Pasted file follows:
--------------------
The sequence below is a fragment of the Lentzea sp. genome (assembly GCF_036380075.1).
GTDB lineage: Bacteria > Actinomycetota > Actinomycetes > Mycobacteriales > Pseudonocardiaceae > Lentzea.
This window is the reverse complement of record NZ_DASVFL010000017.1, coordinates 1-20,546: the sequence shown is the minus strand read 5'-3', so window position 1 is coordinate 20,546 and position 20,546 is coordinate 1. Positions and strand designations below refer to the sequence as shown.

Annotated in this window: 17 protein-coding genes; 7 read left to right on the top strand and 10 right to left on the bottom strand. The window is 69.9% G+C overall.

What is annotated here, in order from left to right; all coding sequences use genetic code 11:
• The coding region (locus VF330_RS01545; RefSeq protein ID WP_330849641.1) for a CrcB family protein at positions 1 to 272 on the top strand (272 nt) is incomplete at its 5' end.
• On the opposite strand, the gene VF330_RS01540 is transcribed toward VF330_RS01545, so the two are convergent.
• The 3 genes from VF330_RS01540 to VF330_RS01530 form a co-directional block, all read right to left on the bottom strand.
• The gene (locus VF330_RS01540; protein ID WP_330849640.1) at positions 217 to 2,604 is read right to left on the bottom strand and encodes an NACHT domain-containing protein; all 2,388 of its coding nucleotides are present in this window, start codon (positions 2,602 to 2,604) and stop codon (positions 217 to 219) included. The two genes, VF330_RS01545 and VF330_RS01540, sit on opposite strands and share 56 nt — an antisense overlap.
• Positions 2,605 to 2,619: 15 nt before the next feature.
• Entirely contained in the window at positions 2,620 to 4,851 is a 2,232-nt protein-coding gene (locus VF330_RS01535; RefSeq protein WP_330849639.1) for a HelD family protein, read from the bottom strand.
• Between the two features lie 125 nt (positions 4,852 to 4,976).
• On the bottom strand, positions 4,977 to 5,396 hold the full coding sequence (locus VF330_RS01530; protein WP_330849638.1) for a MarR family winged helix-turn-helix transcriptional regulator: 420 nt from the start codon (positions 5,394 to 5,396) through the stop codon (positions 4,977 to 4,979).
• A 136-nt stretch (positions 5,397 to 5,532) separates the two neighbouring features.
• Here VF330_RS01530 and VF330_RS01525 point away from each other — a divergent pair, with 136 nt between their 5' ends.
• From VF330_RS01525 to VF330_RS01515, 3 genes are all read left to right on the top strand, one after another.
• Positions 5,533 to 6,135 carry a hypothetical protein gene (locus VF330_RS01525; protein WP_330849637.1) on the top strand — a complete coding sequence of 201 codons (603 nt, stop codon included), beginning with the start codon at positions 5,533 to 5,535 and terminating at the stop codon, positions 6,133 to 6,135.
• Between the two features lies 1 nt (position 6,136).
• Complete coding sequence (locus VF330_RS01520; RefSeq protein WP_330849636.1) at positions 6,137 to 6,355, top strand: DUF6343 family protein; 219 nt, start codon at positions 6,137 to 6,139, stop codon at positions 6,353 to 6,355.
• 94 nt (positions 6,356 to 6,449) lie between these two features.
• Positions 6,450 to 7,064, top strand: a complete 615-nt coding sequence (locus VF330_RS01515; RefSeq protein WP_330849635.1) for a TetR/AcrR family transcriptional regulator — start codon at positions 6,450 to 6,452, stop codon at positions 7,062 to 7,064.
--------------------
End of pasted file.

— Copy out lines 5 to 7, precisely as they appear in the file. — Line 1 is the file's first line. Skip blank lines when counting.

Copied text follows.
What is annotated here, in order from left to right; all coding sequences use genetic code 11:
• The coding region (locus VF330_RS01545; RefSeq protein ID WP_330849641.1) for a CrcB family protein at positions 1 to 272 on the top strand (272 nt) is incomplete at its 5' end.
• On the opposite strand, the gene VF330_RS01540 is transcribed toward VF330_RS01545, so the two are convergent.